7. The gauge of claim 6 wherein said tube is electrically non-conductive.
8. The gauge of claim 6 wherein said tube is elastomeric and measures change as small as 0.001 in.
9. The gauge of claim 6 wherein said fluid is liquid.
10. The gauge of claim 9 wherein said liquid is mercury.
11. The gauge of claim 10 wherein said tube is electrically non-conductive.
12. The gauge of claim, 6 wherein the measuring means comprises an electrical bridge circuit connected to said conductors.
13. A method for measuring changes in periphery of a body comprising:
a) wrapping an elastomeric tube in a stretch fit about the periphery of a body in an elastic loop which is closed at overlapping tube portions and adhering said overlapping tube portions together so that only said loop will change its length, said tube containing a conductive fluid within,
b) applying a voltage across the length of said tube and
c) measuring changes in electrical resistance of said fluid to derive changes in the length of said tube in response to changes in the periphery of said body.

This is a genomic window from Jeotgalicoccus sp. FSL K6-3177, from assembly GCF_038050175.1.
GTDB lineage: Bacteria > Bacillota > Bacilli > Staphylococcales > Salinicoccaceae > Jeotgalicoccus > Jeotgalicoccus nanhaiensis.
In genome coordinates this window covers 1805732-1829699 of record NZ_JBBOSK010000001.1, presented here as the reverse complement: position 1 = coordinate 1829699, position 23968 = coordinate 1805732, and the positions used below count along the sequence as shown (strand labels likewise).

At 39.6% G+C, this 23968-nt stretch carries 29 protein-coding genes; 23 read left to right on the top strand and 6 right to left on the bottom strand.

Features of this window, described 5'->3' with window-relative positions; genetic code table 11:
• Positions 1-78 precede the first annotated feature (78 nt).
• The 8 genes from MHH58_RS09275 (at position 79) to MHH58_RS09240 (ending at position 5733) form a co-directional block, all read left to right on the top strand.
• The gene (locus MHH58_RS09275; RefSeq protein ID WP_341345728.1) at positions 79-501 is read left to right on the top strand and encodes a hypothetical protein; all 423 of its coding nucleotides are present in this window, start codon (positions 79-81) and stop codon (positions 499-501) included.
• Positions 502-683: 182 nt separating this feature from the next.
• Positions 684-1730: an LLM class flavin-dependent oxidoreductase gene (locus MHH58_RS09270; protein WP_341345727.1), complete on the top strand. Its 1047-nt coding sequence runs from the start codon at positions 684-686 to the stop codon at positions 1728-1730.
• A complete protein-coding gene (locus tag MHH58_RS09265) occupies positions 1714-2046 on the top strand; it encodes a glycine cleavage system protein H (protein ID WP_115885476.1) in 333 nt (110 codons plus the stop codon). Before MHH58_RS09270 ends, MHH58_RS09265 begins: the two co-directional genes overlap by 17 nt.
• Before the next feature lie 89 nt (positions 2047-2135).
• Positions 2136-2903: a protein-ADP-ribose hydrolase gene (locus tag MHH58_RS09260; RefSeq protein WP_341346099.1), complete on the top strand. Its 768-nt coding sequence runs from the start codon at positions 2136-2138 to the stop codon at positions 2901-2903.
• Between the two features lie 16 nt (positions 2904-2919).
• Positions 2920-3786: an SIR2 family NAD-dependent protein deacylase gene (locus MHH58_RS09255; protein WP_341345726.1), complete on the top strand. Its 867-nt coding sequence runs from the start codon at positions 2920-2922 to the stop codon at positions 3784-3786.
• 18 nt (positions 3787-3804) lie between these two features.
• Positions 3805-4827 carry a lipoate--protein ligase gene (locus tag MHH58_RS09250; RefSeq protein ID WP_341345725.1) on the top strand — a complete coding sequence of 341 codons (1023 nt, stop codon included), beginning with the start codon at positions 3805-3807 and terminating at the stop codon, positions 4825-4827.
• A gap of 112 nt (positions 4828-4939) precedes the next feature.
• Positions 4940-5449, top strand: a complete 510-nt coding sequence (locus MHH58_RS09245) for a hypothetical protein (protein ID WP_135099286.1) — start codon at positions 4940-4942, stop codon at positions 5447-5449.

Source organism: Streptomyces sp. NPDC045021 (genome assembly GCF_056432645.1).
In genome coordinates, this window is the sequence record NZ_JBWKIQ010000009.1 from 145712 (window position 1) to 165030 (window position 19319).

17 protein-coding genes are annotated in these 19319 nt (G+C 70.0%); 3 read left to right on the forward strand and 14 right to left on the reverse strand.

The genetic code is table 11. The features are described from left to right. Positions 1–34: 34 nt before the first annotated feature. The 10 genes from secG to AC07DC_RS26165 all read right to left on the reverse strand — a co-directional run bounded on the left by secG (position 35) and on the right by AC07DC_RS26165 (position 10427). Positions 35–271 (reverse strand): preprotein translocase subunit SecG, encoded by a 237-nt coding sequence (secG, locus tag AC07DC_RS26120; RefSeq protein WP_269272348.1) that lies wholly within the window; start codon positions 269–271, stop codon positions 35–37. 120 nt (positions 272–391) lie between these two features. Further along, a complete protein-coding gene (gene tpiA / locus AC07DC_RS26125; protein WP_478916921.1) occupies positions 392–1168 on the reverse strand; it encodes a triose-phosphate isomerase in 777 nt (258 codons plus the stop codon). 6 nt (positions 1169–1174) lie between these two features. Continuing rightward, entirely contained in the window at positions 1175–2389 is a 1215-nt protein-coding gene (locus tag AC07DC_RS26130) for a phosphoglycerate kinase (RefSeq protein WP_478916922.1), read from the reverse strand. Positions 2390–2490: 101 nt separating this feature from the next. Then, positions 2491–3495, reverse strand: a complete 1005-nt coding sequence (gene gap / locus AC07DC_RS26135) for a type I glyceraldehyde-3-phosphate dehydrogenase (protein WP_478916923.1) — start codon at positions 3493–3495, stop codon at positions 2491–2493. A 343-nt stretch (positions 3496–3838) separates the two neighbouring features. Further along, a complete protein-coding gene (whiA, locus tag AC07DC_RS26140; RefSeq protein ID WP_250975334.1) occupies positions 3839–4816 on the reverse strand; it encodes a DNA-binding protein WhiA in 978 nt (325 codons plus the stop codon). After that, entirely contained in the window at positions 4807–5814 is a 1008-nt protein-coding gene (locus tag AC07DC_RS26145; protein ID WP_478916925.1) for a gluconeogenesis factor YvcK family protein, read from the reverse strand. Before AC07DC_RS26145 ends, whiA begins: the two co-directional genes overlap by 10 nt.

14. The method of claim 13 wherein said changes in electrical resistance are measured by measuring the changes in voltage drop lengthwise across said tube as its length changes.
15. The method of claim 13 wherein said fluid is liquid.
16. The method of claim 15 wherein said liquid is mercury.
17. The method of claim 13 wherein said tube is wrapped about said body in a stretch fit.
18. The method of claim 14 wherein said tube has end portions which are fixed relative to each other.
The invention described herein may be manufactured and used by or for the Government for governmental purposes without the payment of any royalty thereon.
This invention relates to the field of physical measurements. More particularly, it relates to a gauge for accurately measuring the peripheral change of a specimen under test.